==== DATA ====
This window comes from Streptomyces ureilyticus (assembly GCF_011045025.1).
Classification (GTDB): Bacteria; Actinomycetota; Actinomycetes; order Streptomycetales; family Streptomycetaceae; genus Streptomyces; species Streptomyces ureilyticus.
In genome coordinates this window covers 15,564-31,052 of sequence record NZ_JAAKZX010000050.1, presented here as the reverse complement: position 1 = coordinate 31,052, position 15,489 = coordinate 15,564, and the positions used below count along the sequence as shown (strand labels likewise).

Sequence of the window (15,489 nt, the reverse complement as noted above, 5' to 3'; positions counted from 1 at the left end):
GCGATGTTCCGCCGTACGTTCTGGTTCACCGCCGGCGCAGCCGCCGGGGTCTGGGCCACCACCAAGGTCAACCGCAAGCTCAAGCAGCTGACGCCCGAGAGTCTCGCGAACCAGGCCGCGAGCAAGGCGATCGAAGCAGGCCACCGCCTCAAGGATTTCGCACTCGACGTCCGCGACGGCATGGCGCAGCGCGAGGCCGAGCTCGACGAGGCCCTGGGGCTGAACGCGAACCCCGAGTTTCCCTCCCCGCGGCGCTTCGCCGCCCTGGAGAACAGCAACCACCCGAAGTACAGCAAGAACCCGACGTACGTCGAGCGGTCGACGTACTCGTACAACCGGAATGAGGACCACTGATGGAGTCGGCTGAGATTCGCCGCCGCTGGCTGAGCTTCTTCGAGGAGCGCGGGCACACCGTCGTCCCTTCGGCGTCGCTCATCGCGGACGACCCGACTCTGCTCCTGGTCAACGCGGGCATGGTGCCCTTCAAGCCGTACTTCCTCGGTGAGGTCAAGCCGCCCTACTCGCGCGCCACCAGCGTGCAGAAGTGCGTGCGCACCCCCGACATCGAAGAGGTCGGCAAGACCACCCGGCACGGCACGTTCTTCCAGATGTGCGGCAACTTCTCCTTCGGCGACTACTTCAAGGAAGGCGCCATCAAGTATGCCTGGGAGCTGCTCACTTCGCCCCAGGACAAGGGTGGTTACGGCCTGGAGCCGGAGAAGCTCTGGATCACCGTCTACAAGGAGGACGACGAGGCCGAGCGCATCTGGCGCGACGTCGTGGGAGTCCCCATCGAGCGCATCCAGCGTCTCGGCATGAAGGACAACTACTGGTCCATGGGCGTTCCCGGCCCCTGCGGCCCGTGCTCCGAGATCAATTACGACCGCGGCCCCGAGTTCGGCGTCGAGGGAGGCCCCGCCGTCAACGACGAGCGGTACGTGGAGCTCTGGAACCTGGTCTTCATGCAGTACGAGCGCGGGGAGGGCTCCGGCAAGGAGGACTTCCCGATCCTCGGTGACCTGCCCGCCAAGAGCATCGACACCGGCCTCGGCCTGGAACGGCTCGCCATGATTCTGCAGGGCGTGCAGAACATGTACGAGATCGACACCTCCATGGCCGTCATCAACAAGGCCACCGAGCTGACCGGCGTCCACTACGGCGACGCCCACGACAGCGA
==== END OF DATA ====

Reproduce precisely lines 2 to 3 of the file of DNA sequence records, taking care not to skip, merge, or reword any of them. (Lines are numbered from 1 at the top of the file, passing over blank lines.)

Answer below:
Classification (GTDB): Bacteria; Actinomycetota; Actinomycetes; order Streptomycetales; family Streptomycetaceae; genus Streptomyces; species Streptomyces ureilyticus.
In genome coordinates this window covers 15,564-31,052 of sequence record NZ_JAAKZX010000050.1, presented here as the reverse complement: position 1 = coordinate 31,052, position 15,489 = coordinate 15,564, and the positions used below count along the sequence as shown (strand labels likewise).